LastPass

LastPass has patched a severe vulnerability in their password manager that allowed attackers to bypass the company's two-factor authentication (2FA) system.

According to the Martin Vigo, founder of Triskel Security and the security researcher who discovered this flaw, the vulnerability can only be exploited when an attacker has already compromised the user's LastPass master password.

While this sounds like a non-issue, it is not. The main purpose why 2FA was invented to begin with was to act as a second layer of protection just for these cases, where the attacker has managed to guess or get hold of the user's password.

This means Vigo's attack could have been used to nullify LastPass 2FA altogether, stripping away this second layer of protection.

LastPass used user password to derive QR code URLs

According to Vigo's technical write-up, the entire issue at the heart of this vulnerability was the fact that LastPass was storing the 2FA secret seed [in the form of a QR code] under an URL that was derived from the user's password.

This meant that the attacker only had to compute and retrieve this QR code, stored under a local URL, and he would have been able to determine the 2FA secondary code and access the user's LastPass passwords trove.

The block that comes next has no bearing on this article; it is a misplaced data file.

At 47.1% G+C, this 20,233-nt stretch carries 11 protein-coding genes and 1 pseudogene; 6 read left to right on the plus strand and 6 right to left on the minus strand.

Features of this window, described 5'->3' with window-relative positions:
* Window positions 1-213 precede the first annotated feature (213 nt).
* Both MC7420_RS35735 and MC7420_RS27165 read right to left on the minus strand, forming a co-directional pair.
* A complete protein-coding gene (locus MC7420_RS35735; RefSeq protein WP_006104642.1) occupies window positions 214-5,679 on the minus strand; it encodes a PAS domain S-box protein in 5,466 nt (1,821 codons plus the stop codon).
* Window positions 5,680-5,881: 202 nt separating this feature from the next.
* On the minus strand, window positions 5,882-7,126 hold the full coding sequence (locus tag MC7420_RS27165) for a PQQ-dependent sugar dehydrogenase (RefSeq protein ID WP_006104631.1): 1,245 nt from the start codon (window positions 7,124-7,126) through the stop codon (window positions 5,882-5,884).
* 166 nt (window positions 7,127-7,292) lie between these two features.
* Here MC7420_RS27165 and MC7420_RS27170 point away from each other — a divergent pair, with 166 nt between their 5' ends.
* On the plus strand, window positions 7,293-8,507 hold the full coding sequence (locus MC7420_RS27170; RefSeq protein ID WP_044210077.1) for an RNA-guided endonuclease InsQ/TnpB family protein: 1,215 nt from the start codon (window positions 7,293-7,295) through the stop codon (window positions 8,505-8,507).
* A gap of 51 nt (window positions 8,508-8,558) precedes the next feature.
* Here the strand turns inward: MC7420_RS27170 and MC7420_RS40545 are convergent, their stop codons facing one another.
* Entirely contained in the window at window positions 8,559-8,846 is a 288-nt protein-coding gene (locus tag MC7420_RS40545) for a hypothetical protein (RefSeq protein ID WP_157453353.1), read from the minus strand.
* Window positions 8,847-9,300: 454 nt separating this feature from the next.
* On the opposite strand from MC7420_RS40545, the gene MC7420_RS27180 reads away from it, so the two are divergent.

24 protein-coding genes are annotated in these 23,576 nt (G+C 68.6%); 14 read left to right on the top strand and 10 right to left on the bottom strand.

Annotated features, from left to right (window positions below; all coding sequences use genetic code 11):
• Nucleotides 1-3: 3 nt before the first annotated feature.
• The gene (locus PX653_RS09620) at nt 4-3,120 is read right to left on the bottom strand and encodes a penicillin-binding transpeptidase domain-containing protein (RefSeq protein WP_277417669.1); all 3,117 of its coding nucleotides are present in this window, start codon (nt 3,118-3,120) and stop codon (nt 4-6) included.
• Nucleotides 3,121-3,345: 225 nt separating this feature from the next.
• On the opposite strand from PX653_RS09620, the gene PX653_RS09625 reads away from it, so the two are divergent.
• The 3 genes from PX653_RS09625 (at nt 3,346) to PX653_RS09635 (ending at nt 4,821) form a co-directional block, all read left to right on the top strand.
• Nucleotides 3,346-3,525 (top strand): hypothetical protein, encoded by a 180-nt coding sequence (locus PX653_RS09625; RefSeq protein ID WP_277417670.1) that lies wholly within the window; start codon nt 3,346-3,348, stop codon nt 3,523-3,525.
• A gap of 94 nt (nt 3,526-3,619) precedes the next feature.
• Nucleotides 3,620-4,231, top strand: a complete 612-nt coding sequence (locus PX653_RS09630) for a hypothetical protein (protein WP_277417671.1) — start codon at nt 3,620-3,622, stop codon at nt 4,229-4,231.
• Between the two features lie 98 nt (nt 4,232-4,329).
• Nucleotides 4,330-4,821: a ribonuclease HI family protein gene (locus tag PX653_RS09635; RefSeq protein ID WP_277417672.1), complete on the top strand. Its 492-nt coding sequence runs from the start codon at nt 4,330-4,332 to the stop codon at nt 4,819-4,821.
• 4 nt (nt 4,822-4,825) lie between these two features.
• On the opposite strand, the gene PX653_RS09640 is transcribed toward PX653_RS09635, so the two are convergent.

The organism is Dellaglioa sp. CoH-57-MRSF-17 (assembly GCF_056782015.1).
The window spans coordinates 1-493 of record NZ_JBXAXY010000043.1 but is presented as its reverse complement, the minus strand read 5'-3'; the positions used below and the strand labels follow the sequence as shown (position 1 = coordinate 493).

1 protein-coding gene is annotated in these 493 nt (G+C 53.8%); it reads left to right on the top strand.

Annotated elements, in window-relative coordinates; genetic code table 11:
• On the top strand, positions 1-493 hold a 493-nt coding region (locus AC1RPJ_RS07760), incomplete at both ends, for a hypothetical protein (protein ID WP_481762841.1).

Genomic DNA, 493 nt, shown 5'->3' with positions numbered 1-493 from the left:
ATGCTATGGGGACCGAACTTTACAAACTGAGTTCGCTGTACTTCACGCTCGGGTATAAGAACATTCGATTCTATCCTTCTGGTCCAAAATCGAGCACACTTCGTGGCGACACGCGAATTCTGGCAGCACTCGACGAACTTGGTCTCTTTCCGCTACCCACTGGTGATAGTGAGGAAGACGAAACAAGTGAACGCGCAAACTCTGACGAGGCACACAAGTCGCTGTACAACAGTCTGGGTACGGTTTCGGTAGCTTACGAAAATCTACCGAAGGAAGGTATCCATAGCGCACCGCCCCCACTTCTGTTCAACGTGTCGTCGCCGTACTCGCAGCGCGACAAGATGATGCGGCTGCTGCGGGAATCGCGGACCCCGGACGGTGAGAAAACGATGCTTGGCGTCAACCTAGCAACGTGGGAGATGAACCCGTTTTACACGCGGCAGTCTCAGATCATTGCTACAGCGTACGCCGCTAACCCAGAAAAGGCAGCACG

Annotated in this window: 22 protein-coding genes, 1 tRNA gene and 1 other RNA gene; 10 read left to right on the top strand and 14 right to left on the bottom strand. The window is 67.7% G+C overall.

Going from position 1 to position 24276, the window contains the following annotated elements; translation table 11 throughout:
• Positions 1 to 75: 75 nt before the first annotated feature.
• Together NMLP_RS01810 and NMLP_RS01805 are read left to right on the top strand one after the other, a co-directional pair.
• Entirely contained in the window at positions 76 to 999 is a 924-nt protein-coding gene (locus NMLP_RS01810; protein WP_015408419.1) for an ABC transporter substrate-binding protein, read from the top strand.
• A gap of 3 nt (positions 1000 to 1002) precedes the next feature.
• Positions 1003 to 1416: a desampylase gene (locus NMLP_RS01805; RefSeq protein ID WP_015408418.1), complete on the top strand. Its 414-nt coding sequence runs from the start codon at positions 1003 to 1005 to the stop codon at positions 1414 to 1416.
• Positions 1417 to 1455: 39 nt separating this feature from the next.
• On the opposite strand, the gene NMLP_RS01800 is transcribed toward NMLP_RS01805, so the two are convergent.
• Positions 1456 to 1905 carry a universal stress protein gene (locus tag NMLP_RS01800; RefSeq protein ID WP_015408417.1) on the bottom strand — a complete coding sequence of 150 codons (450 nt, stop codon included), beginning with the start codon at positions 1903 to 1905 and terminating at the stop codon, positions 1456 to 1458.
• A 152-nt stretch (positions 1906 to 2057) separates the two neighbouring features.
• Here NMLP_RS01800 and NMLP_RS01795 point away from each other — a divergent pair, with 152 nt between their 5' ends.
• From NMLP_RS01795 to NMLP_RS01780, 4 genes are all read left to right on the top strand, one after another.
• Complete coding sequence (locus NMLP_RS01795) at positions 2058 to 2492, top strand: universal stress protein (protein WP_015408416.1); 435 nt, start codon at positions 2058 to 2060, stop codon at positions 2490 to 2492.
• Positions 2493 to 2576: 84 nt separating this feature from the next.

In a bug report filed with LastPass, Vigo detailed a successful attack he performed locally:

- Attacker lures user on any website vulnerable to an XSS (cross-site scripting) bug
- Because the attacker can derive the QR code URL from the user's existing password, he uses the XSS attack to load and save the QR code image
- Attacker scans QR code with Google Authenticator, which LastPass uses for 2FA operations
- Attacker gets the 2FA code and access the user's account

LastPass fixed bug in February

According to Vigo, LastPass pushed a temporary fix on the day he reported the vulnerability at the start of February. In a blog post published yesterday, the company announced it fixed all issues surrounding this bug.

In March, Google security researcher Tavis Ormandy discovered three bugs in LastPass that allowed attackers to use malicious websites and retrieve user passwords from LastPass accounts.

Vigo had previously found several issues in LastPass in 2014 and 2015 while working as a security engineer at Salesforce.

LastPass is a very popular password manager, especially after it became free for all users and on all devices last fall.